Thursday, August 09, 2007

The Brown Irish

[posted by Callimachus]

A white American anti-immigrant movement (directed at a specific ethnicity) so powerful it becomes a balance-tilter in national politics -- even as the ethnicity in question consolidates local power in the urban centers where its people live and work. A flood of new arrivals who pry from the black population -- which has been in place for a century -- the bulk of the jobs "Americans don't want to do." A set of fresh arrivals barely able to speak the language who within a generation have sent sons and daughters up into the middle class and beyond, mingling into the mainstream even as their cousins fight bitter turf wars with black Americans in the worst ghettos in the nation.

It's hard for a student of the early 19th century not to sense something drearily familiar in the current immigration troubles.

Last year Pew, a pollster, found that one-third of blacks believe immigrants take jobs from Americans—more than any other group. ... One survey of Durham, in North Carolina, found that 59% of Latinos believed few or almost no blacks were hard-working, and a similar proportion reckoned few or almost none could be trusted. Fewer than one in ten whites felt the same way.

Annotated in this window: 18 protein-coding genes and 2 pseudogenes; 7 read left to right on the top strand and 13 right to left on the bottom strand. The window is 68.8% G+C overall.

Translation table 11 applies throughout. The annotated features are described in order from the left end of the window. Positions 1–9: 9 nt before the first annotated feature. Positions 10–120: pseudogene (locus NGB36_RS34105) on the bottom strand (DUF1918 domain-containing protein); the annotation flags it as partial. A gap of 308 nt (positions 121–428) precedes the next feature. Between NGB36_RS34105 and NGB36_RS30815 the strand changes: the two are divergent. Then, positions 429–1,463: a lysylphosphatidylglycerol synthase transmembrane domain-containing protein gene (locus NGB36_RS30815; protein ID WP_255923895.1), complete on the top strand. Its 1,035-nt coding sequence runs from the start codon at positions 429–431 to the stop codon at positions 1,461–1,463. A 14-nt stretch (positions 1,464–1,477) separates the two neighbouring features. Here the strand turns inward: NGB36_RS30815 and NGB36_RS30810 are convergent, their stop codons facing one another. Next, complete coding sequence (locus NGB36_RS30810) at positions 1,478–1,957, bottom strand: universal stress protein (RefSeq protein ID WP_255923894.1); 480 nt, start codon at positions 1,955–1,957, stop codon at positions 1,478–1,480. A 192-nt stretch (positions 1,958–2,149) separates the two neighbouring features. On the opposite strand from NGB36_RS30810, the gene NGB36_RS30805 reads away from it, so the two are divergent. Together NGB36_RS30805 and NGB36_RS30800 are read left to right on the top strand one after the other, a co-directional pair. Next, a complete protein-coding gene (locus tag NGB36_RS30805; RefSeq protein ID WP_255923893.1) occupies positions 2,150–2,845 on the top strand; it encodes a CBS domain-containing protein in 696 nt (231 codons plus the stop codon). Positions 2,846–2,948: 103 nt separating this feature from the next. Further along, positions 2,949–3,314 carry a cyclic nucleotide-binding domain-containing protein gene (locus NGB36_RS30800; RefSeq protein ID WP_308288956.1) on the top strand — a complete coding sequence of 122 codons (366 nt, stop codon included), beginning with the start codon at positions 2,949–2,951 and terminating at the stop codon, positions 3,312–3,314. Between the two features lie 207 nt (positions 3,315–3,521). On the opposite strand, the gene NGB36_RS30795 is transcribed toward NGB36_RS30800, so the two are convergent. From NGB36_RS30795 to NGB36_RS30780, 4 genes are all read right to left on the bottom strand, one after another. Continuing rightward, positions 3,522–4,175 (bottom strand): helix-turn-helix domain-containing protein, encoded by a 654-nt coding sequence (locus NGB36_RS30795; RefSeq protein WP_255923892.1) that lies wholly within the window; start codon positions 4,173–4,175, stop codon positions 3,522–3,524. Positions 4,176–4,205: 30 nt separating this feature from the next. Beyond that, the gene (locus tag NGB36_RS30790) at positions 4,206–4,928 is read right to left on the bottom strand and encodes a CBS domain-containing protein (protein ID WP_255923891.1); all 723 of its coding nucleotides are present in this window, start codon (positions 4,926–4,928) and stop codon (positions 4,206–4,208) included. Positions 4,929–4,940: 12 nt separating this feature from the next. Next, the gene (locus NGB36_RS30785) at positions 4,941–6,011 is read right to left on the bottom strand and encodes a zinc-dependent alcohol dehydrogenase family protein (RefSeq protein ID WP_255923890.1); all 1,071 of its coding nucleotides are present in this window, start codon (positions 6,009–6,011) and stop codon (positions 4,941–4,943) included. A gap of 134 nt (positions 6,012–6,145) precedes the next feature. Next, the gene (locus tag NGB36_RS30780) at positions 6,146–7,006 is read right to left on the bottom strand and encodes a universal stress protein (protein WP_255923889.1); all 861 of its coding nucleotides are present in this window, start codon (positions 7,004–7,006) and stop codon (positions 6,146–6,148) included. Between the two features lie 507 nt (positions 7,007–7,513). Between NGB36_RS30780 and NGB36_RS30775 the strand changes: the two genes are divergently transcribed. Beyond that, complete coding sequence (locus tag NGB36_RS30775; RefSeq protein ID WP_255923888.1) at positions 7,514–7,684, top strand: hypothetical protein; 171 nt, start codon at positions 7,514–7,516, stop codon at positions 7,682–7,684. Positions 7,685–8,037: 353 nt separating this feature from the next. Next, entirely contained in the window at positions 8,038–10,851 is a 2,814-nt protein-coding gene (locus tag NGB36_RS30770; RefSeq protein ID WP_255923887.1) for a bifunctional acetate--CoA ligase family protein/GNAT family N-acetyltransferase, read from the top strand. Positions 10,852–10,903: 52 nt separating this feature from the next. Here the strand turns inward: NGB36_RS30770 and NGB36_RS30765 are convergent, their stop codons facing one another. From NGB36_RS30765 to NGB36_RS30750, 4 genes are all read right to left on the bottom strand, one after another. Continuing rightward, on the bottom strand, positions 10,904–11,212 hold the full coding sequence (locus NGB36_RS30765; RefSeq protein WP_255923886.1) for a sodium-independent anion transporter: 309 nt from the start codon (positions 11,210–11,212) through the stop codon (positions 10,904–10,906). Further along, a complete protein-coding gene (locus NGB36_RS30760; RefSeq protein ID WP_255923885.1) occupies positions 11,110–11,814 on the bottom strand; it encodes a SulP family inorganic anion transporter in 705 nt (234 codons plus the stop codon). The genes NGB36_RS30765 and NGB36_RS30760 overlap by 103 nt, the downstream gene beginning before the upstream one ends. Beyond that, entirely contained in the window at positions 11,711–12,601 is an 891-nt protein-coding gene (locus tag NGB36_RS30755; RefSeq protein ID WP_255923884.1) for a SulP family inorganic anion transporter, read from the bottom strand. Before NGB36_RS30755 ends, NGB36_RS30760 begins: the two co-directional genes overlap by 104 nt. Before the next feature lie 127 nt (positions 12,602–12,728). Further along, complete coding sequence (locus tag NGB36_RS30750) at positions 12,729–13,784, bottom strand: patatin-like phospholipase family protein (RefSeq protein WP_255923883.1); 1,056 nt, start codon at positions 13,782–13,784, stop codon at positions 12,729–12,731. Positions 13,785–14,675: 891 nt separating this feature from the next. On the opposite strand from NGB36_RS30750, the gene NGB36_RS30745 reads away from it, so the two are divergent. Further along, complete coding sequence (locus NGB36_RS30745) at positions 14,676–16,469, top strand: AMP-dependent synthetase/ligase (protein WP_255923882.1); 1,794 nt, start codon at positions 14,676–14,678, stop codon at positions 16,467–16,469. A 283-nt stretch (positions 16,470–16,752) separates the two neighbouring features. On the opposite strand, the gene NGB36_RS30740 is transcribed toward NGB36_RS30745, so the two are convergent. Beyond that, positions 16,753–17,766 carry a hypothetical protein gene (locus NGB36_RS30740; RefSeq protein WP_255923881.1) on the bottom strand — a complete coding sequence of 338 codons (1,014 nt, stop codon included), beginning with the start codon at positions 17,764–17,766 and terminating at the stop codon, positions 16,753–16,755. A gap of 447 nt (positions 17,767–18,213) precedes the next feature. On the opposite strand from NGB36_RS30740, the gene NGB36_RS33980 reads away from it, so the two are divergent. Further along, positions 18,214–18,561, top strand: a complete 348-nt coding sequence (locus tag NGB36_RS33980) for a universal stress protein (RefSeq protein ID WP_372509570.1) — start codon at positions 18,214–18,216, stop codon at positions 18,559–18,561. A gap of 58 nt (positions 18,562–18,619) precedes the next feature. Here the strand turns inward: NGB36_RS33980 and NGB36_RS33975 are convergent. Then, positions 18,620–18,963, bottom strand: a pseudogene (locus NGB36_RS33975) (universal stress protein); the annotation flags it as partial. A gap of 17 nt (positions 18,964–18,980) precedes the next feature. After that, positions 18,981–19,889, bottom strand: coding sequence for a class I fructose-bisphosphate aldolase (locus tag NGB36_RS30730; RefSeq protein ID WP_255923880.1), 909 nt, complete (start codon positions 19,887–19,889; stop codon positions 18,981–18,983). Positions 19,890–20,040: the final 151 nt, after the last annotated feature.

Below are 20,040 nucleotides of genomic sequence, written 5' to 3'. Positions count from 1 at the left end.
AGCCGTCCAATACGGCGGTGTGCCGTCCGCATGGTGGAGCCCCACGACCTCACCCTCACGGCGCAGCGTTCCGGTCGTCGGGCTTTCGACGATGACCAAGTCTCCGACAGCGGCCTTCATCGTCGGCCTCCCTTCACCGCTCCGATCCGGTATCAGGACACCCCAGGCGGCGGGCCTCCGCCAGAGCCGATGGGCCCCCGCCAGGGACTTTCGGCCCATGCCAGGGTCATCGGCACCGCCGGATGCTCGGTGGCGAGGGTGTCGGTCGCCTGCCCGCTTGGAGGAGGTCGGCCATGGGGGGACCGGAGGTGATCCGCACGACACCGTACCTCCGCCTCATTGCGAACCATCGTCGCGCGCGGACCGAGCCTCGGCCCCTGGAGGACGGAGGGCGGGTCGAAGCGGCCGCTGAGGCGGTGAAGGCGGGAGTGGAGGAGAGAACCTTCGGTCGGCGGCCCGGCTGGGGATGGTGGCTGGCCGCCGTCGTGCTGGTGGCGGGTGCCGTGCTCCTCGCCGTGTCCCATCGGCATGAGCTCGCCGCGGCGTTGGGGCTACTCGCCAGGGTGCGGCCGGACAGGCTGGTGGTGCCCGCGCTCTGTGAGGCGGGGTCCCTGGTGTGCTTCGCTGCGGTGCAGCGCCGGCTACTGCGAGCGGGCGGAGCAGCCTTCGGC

Fifteen years ago such prejudices hardly existed in Durham, for the simple reason that there were hardly any Latinos. Like much of the South, the city was biracial, with roughly equal numbers of blacks and whites. Then came a building boom that drew workers from Mexico, many of them illegal. By 2000 one in 12 residents of Durham was Latino—up from one in 80 a decade earlier. By 2005, one in eight was. ...

That storm has broken most heavily on the poorest parts of Durham, which happen to be black. It is in largely black neighbourhoods that wooden shacks have been converted into call centres and carnicerias (and it is, inevitably, often blacks who have robbed new arrivals of their weekly wages). In this, Durham is typical. By 2000 blacks in all ten of America's biggest metropolitan areas were more mixed in with Hispanics than with whites. In Los Angeles, former ghettos such as Watts are now biracial.

Change some names and dates and that passage could have described a Mid-Atlantic American city of the 1850s.